A recent archaeological finding in the ancient Mayan city-state of Tikal in Guatemala may reveal new links between the Mayan and Teotihuacan civilizations. According to a report by National Geographic, researchers in Tikal have uncovered a building complex that reflects the architectural style of the ancient city of Teotihuacan, which was located near Mexico City, over 800 miles from Tikal.
National Geographic reports that the structure, which includes a pyramid and an enclosed courtyard, is believed to be a scaled-down replica of the Teotihuacan Citadel.
“We knew that the Teotihuacanos had at least some presence and influence in Tikal and nearby Maya areas prior to the year 378,” Edwin Román-Ramírez, the director of the South Tikal Archaeological Project, whose research has yielded evidence of Teotihuacan objects, weapons, and burials in Tikal, told the publication. “But it wasn’t clear whether the Maya were just emulating aspects of the region’s most powerful kingdom. Now there’s evidence that the relationship was much more than that.”[Read about some of the most significant archaeological findings of the 2010s.]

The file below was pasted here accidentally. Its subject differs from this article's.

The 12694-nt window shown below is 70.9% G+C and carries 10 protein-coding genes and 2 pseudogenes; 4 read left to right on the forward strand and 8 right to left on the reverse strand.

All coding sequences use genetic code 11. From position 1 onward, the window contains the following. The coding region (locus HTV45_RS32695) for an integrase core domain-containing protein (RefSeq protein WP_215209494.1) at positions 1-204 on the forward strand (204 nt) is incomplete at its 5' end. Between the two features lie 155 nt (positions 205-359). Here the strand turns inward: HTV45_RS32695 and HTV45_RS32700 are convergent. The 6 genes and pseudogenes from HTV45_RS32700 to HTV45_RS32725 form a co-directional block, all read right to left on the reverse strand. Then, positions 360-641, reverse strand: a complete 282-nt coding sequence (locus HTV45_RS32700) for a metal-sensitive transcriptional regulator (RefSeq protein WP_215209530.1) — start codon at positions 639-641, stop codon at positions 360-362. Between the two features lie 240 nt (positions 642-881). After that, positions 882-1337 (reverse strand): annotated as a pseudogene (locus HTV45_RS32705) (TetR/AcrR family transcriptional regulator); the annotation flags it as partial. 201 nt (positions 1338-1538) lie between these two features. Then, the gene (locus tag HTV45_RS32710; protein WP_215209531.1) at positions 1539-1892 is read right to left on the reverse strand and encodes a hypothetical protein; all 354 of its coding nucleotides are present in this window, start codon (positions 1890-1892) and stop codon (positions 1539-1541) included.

“What we’ve found suggests that for more than a century people who were at least very familiar with Teotihuacan culture and traditions were living there in their own colony, a sector distinct in identity and practicing the religion of Teotihuacan,” Román-Ramírez added.
The newly uncovered complex, which was analyzed using LiDAR (Light Detection and Ranging) technology, predates the year 378, during which there was a Teotihuacan conquest and takeover of Tikal. Many of the details surrounding this sudden invasion are unknown, but ongoing research focuses on shedding light on the relationship between the two civilizations.